Minnesota children illegally hired to work overnight at meat processing plant: Lawsuit

The Minnesota Department of Labor and Industry (DLI) alleges an investigation uncovered Tony Downs Foods Company hired children to work hazardous jobs at a meat processing facility in southern Minnesota.

The lawsuit filed in court on Wednesday alleges investigators found at least 8 minors who are currently working at the meat processing facility in Madelina, a city 22 miles southwest of Mankato. The children ranged in age from 14 to 17 years old.

In addition to the current minor employees, the DLI identified multiple child labor violations involving employees who are now over 18 years old or no longer work for the company but were employed between January 2021-23, the time frame in which the DLI is focusing its investigation.

The DLI filed a request for an injunction and temporary restraining order against Tony Downs Foods while they continue to investigate the company for allegedly employing children to work overnight shifts at their meat processing plant, the lawsuit alleges.  

"DLI’s investigation indicates that Tony Downs’ current employment of minor children is not an isolated occurrence," the lawsuit alleges.

The investigation

The DLI began investigating Tony Downs Food after receiving a complaint children were hired to work overnight shifts in hazardous conditions including operating large machines such as meat grinders, ovens, and forklifts, the lawsuit says. 

During the investigation, DLI spoke with the employees, documented working conditions, and requested records from the company, including injury reports. The DLI said children have been injured while working at the plant, including one minor who was injured at least three times, according to the lawsuit. 

As part of the investigation, the DLI went to the plant during an overnight shift in January 2023 and said they observed what appeared to be several young-looking employees working around large machinery and working in the colder part of the facility where meat is frozen using chemicals like dioxide and ammonia.

DLI investigators said the children were working under assumed names and were "not native English speakers," the lawsuit reads.

RELATED: Minnesota children illegally hired to clean slaughterhouses: federal lawsuit

As part of the investigation, DLI contacted school districts in the area for additional information on the minors. They spoke with school staff to determine if they were concerned about students’ possible performance issues, missing school, and falling asleep in class from working overnight shifts. The school staff agreed they had concerns, the lawsuit states. 

"Minnesota’s child labor standards are important to foster children’s social and educational development. Allowing children to work overnight shifts and into the early morning hours hinders a student’s ability to focus and excel in school. Children working overnight are more at risk for skipping class and dropping out of school entirely," the lawsuit read. 

What the law says

The Minnesota Child Labor Standards Act prohibits employers from employing minors in hazardous occupations. It also restricts minors under 16 years old from working after 9 p.m., more than eight hours a day, or more than 40 hours in a week, the DLI said in a press release. 

The DLI requested the court to impose an injunction and temporary restraining order against Tony Downs Foods from employing children and violating the Child Labor Standards Acts.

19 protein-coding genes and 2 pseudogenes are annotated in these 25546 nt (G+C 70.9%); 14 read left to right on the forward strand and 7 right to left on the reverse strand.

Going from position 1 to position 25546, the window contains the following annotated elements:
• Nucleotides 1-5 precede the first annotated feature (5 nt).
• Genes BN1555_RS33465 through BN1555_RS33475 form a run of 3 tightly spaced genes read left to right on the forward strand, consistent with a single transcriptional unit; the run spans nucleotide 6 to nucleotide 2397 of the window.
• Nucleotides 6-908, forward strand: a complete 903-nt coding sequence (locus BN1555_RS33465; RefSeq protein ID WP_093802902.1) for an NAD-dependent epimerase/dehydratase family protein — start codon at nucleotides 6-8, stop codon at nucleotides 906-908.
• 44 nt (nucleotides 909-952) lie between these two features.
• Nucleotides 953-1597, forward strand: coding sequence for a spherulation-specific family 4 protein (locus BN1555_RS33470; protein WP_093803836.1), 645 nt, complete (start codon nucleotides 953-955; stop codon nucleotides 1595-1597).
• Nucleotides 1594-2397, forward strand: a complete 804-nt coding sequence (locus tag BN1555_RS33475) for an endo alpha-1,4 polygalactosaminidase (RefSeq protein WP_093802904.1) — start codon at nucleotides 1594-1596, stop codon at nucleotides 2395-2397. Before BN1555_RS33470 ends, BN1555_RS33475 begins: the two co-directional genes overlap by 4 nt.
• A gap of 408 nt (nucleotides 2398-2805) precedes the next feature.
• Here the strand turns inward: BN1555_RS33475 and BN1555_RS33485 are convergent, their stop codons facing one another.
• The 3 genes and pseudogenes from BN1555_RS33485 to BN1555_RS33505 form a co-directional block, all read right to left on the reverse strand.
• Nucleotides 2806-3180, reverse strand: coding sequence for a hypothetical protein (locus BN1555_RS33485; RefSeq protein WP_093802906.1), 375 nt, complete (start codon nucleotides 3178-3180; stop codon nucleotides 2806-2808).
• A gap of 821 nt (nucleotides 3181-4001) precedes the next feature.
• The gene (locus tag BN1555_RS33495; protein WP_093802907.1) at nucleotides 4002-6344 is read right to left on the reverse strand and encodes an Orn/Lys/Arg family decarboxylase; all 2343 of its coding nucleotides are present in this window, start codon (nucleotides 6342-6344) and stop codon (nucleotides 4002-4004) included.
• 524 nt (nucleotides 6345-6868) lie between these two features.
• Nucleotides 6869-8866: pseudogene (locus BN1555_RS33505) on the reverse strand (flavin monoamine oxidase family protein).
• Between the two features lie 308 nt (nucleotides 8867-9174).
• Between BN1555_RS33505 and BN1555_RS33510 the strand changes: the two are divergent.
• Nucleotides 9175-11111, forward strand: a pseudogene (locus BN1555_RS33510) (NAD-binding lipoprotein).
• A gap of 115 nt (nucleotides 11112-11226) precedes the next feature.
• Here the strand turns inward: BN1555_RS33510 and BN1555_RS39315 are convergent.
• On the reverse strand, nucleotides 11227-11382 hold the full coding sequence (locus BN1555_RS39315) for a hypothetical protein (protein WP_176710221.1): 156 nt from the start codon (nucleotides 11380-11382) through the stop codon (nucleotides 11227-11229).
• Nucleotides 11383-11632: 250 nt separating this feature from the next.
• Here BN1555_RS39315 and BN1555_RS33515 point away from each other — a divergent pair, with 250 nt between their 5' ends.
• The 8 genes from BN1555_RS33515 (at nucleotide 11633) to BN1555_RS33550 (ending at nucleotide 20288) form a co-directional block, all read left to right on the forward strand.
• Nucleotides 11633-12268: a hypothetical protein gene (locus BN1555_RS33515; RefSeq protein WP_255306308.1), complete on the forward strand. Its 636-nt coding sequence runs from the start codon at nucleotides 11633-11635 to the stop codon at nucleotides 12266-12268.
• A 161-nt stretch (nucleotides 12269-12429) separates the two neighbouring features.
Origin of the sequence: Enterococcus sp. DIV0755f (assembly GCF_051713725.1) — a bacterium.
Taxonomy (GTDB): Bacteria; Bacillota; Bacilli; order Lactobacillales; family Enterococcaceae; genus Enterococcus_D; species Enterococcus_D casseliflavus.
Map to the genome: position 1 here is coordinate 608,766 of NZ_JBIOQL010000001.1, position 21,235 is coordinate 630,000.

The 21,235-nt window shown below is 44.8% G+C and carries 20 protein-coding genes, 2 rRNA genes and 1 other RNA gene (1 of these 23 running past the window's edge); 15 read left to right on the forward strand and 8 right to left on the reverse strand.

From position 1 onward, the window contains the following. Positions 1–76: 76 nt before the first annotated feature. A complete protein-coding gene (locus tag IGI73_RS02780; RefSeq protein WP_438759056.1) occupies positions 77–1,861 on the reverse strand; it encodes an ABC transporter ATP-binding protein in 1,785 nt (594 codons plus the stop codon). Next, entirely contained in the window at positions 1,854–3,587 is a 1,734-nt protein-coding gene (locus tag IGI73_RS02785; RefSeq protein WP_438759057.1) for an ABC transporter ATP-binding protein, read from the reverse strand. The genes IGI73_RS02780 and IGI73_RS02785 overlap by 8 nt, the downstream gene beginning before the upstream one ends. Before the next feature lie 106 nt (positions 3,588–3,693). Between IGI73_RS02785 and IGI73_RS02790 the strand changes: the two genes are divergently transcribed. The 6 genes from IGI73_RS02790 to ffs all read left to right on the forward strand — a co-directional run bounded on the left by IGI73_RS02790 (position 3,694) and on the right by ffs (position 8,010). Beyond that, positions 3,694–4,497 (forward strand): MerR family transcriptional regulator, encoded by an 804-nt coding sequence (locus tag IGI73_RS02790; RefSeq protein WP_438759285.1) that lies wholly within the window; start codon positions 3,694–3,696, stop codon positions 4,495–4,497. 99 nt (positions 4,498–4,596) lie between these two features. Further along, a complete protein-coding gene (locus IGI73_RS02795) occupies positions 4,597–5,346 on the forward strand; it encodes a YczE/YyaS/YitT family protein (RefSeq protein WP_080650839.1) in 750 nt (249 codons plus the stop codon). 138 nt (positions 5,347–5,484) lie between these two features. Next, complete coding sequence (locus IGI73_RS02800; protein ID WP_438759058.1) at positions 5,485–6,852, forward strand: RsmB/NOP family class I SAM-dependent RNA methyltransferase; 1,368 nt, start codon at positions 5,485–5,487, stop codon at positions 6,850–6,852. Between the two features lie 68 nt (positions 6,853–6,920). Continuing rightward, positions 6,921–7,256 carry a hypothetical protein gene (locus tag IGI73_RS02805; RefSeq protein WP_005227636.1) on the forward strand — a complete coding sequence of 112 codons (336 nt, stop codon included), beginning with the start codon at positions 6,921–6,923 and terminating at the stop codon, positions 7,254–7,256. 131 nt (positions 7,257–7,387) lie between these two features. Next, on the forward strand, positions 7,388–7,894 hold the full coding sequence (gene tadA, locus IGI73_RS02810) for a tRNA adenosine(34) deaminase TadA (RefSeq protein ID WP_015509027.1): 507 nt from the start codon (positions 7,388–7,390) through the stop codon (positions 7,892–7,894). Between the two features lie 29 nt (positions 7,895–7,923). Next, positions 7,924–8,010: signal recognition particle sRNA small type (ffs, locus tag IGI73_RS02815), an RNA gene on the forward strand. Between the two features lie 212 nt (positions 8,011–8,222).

RELATED: Company fined $387K for hiring children to clean slaughterhouses in Minnesota

The DLI also requested the company take necessary steps to fix any current violations and prevent it from happening further by reviewing and revising policies and procedures, training its employees, and monitoring its compliance with the Child Labor Standards Act. 

"When child labor laws are violated, the best interests of our children are being tossed to the wayside to advance the interests of an employer," said DLI Commissioner Nicole Blissenbach in a statement. "The consequences of child labor violations are substantial, from directly endangering safety and health to lifelong consequences related to impaired education access."

Statement from Tony Downs Foods

Tony Downs Foods released the following statement to FOX 9:

"Today we were informed by the Minnesota Department of Labor that it has filed to obtain a temporary restraining order related to alleged employment of underage workers at our Madelia, Minn., plant.  At this time we are familiarizing ourselves with the details of the Department of Labor’s filing. Our intent is always to comply with the law and, based on what we learn, we will take any actions that are necessary to ensure that we do so. 

"In keeping with our commitment to operating with the highest integrity and transparency, we have cooperated fully with the Minnesota Department of Labor’s investigation. 

"We strive to ensure that all who work in our plant meet all required employment criteria, including being of legal age. People who are underage should be in schools, not working in manufacturing facilities. We intend to take decisive action to root out what may have enabled any underage workers to circumvent our hiring process and verification requirements which include providing government-issued photo IDs as evidence that they were 18 or older. 

"We have an unwavering commitment to regulatory compliance. Comprehensive systems are in place to ensure complete compliance with Department of Labor and other regulatory agency policies and standards, this includes having systems in place to ensure all of our employees are legally able to work."